Integers too big for floats
Although floating point types can represent a large range of magnitudes,
you will sometimes have to cope with integers that are larger than what is representable by
Dividing large integers to floats
factorial :: (Enum a, Num a) => a -> a factorial k = product [1..k]
You will find that
factorial 777 is not representable by
However it is representable by an
You will find that
factorial 777 / factorial 778 is representable as
Double but not as
but the temporary results are representable by
Integers and not by
Is there a variant of division which accepts big integers and emits floating point numbers?
Actually you can represent the fraction
factorial 777 / factorial 778 as
and convert that to a floating point number:
fromRational (factorial 777 % factorial 778)
fromRational is clever enough to handle big numerators and denominators.
But there is an efficiency problem:
fromRational can perform the imprecise division,
% operator will cancel the fraction precisely.
You may use the
However that's a hack, since it is not sure that other operations work well on non-cancelled fractions.
You had to import
But since we talk about efficiency let's go on to the next paragraph, where we talk about real performance.
Avoid big integers at all
The example seems to be stupid, because you may think that nobody divides
factorial 777 by
without noticing, that this can be greatly simplified.
So let's take the original task which led to the problem above.
The problem is to compute the reciprocal of using Chudnovsky's algorithm:
A possible Haskell implementation is:
-- An exact division -- Courtesy of Max Rabkin (/.) :: (Real a, Fractional b) => a -> a -> b x /. y = fromRational $ toRational x / toRational y -- Compute n! fac :: Integer -> Integer fac n = product [1..n] -- Compute n! / m! efficiently facDiv :: Integer -> Integer -> Integer facDiv n m | n > m = product [n, n - 1 .. m] | n == m = 1 | otherwise = facDiv m n -- Compute pi using the specified number of iterations pi' :: Integer -> Double pi' steps = 1.0 / (12.0 * s / f) where s = sum [chudnovsky n | n <- [0..steps]] f = fromIntegral c ** (3.0 / 2.0) -- Common factor in the sum -- k-th term of the Chudnovsky serie chudnovsky :: Integer -> Double chudnovsky k | even k = num /. den | otherwise = -num /. den where num = (facDiv (6 * k) (3 * k)) * (a + b * k) den = (fac k) ^ 3 * (c ^ (3 * k)) a = 13591409 b = 545140134 c = 640320 main = print $ pi' 1000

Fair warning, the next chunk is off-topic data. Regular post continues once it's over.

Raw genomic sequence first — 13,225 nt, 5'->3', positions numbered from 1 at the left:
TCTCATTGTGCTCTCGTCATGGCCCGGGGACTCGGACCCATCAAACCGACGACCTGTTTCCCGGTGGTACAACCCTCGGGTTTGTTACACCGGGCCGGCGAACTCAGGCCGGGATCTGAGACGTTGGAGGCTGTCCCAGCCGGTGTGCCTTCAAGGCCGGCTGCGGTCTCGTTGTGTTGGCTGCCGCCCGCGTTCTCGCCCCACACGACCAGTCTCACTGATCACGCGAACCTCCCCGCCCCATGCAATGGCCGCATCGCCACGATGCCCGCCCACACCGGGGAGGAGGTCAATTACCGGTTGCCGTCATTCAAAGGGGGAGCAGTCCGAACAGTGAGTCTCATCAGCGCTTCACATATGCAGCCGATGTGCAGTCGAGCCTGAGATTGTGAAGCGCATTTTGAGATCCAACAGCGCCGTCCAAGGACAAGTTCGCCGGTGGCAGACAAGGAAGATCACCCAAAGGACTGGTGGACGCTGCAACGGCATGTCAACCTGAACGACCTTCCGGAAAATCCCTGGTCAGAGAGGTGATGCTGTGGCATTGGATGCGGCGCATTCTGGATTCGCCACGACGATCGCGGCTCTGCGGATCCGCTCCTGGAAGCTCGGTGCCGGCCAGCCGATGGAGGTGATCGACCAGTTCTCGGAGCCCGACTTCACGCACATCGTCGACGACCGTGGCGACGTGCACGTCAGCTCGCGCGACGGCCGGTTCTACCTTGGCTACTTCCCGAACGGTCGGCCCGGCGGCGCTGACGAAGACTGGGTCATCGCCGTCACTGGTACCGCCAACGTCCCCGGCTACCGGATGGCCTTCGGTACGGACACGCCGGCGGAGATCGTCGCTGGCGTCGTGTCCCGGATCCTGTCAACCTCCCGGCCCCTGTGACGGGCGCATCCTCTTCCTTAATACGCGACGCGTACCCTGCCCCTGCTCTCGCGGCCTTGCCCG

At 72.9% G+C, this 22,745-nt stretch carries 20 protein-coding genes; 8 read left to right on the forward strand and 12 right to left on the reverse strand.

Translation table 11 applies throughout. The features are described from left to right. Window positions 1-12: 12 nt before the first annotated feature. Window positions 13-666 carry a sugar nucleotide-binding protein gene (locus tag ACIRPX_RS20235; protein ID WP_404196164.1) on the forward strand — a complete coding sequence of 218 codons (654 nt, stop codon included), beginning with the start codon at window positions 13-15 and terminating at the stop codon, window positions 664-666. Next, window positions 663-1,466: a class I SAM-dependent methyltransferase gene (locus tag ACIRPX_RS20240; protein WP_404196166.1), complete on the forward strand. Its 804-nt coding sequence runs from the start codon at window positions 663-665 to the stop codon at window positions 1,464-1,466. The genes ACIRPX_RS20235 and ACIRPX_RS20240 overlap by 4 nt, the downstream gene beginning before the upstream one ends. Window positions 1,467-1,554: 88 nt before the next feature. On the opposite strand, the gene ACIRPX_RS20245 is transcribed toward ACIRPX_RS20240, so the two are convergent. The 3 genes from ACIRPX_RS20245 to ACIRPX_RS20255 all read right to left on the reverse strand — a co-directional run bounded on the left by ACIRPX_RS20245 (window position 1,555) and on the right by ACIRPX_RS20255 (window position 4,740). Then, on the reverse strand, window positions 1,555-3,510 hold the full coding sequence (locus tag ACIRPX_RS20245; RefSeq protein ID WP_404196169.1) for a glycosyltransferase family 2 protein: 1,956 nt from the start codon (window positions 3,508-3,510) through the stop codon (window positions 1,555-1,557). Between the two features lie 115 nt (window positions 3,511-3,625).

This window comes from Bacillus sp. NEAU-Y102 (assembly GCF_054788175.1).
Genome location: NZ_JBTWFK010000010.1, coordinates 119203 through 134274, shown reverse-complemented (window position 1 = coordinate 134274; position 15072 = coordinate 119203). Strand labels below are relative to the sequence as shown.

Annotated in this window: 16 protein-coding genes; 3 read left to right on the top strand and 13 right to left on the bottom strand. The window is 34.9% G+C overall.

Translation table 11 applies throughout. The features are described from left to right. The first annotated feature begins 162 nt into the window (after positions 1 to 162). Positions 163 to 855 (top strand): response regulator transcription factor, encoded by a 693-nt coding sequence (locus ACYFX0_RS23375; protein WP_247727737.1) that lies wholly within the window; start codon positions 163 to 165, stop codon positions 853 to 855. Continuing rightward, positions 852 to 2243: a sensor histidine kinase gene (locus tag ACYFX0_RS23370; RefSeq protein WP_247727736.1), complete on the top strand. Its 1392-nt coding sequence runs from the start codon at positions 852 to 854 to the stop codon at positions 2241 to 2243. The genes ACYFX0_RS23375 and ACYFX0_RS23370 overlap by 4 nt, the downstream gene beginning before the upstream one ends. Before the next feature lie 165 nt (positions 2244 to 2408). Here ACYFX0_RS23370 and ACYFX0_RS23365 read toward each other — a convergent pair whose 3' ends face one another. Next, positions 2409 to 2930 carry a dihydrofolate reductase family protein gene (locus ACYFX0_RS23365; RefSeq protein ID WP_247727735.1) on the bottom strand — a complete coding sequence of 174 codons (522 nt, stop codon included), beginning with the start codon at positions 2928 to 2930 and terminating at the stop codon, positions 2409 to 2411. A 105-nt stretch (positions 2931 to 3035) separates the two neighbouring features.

To be honest, this program doesn't really need much more optimization than limiting the number of terms to 2,
since the subsequent terms are much below the precision of
For these two terms it is not a problem to convert the
But assume these conversions are a problem. We will show a way to avoid them. The trick is to compute the terms incrementally. We do not need to compute the factorials from scratch for each term, instead we compute each term using the term before.
start :: Floating a => a start = 12 / sqrt 640320 ^ 3 arithmeticSeq :: Num a => [a] arithmeticSeq = iterate (545140134+) 13591409 factors :: Floating a => [a] factors = -- note canceling of product[(6*k+1)..6*(k+1)] / product[(3*k+1)..3*(k+1)] map (\k -> -(6*k+1)*(6*k+3)*(6*k+5)/(320160*(k+1))^3) $ iterate (1+) 0 summands :: Floating a => [a] summands = zipWith (*) arithmeticSeq $ scanl (*) start factors recipPi :: Floating a => a recipPi = sum $ take 2 summands
- Haskell Cafe on "about integer and float operations"
- Generic number type